5 tips for spring-cleaning your finances
Woman calculating a budget

As the snow melts and the winter blues fade away, we welcome the colours and sights of spring. Spring represents newness of life, with the leaves starting to form and the flowers beginning to bloom. It can feel like a fresh start. Yet the openness and excitement of this new season also brings with it a laundry list of spring-cleaning tasks and items that require our attention.

What typically misses this list is our finances. Don’t they deserve a little sprucing-up too? It’s so common to set New Year’s resolutions and then life gets in the way. We then forget to clean the cobwebs and dust around our well-intentioned financial goals, so that we can see them more clearly and get back to working towards them. It’s time for a new spring-cleaning routine this year, so why not try these helpful tips to spring clean your finances:

1.  Clean your financial house

You won’t know what rooms you need to clean unless you have a picture of your financial house. Having a clear picture of your finances allows you to easily identify any gaps or areas that you wish to address. First things first: create a list of all your chequing accounts, savings accounts, investments, and debts. Take note of the balances for each as well as the interest rates or rates of return. Is your emergency fund up to par? Have you made any progress on those debt repayment goals? Use this view to decide what financial goals you will focus on in the coming months and then create a plan that will get you there.

2. Paper purge

Have a mound of paper bills that are creating a mess? This is the perfect time to file and organize your bills or statements. Create a filing system for each of your paper documents and either save them or purge them. These days most of our bills and statements can be accessed online, so if you don’t need to keep the paper copy, shred it and declutter your space and mind. If you do need to keep certain paper documents, get into the habit of filing them as soon as you receive them or at least once a month to avoid the paper mound from growing all over again. This is also a great time to switch to online statements for accounts that you no longer wish to receive a paper bill for – which will make spring cleaning much easier come next year.

3. Buff your budget

How’s that budget going? Have you been sticking to it, or is it non-existent? Now that you have a clear picture of your financial house and you’ve set some new financial goals, you should review your budget and adjust your spending to reach these goals. If you have not created a budgeting system, now is the perfect time. Tracking your money is the foundation to achieving your financial goals – there is no other way. Saying that it’s too hard or too complicated is only going to create more financial mess that will be much harder to clean in the future.

4. Brush your debts off

Are your debts collecting dust? That dust comes with a hefty price, as each month you are accumulating interest that will push your debt-free dreams further away. A dream without a plan is only a wish, and with your renewed financial focus, this is the perfect time to create a debt repayment plan to make those dreams a reality. There are two ways to do this – using the Debt Snowball or the Debt Avalanche approach. Either approach works and there is no right or wrong; it’s simply based on what method you will commit to. The Debt Snowball approach recommends focusing on the debt with the smallest balance first and paying as much as you can to this debt while paying the minimums on all other debts. The rationale behind the Snowball method is that you will be motivated to stick to the overall plan as you see one of your debts paid off faster. The Debt Avalanche approach recommends focusing on the debt with the highest interest rate first. The Avalanche method allows you to pay less interest over time and potentially become debt-free sooner, if you stick to the plan.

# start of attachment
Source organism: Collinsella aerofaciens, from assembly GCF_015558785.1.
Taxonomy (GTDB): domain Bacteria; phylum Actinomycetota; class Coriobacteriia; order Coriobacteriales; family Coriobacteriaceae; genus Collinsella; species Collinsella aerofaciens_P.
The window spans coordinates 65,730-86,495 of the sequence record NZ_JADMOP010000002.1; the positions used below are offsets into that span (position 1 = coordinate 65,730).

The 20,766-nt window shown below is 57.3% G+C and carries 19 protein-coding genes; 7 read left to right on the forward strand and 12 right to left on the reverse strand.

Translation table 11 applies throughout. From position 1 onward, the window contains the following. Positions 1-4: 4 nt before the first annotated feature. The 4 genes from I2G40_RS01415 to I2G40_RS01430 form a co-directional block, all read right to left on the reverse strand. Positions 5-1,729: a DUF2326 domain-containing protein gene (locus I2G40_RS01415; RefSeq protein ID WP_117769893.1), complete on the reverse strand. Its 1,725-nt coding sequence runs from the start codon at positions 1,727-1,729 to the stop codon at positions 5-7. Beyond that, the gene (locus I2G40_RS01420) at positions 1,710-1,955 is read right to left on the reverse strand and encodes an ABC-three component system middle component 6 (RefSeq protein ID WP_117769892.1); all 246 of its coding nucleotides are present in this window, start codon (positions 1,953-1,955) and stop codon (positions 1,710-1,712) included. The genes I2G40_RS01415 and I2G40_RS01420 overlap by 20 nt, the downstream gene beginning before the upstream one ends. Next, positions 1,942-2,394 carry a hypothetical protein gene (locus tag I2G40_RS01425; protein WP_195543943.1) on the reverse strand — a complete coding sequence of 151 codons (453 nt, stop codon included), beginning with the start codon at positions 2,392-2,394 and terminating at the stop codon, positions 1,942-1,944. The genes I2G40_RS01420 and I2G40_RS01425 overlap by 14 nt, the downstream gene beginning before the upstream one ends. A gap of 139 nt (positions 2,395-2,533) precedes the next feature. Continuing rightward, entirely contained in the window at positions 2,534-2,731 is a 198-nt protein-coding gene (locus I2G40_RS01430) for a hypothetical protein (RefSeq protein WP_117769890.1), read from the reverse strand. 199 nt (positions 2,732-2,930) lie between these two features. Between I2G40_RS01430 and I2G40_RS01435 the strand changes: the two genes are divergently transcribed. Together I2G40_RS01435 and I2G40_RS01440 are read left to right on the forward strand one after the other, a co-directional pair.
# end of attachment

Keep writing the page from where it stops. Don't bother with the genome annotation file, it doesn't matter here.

5. Spruce up your savings

Are your savings goals blossoming, or are they collecting weeds and withering away? Most people think you need a lot of money to start saving or investing. Saving is simply the act of putting money away; even $1 a month still counts. The key to saving is to start where you are. Once you have buffed your budget and created a plan for your debts, you should be able to clearly see how much money you have remaining each month for your savings goals. Get into the habit of putting a set amount aside each month, and once you have built up this habit you can increase the amount over time. The habit is the key. One easy way to do this is to set up an automatic savings plan where the money is automatically transferred into your savings account each time you get paid. It’s the tried and true “set it and forget it” approach. This ensures your money is saved before paying bills and other wants of life. The truth is that it’s not difficult to save; we’ve just created this habit of waiting until the end of the month to see if we have any money left to save. Making your savings goals a priority means paying yourself first.

Use these tips to declutter and create more space and peace of mind with your finances. Financial clarity and control are within your reach. It starts with cleaning up your financial house and then becoming committed to keeping it clean, every step of the way until your financial goals are achieved.

Vanessa Bowen is a Chartered Professional Accountant (CPA) and Master Neuro-Linguistic Programming Practitioner (NLP) and the Founder of Mint Worthy, a personal finance coaching platform that helps women shift their relationship with money and take control of their finances. 

Vanessa Bowen is a paid spokesperson of Sonnet Insurance.
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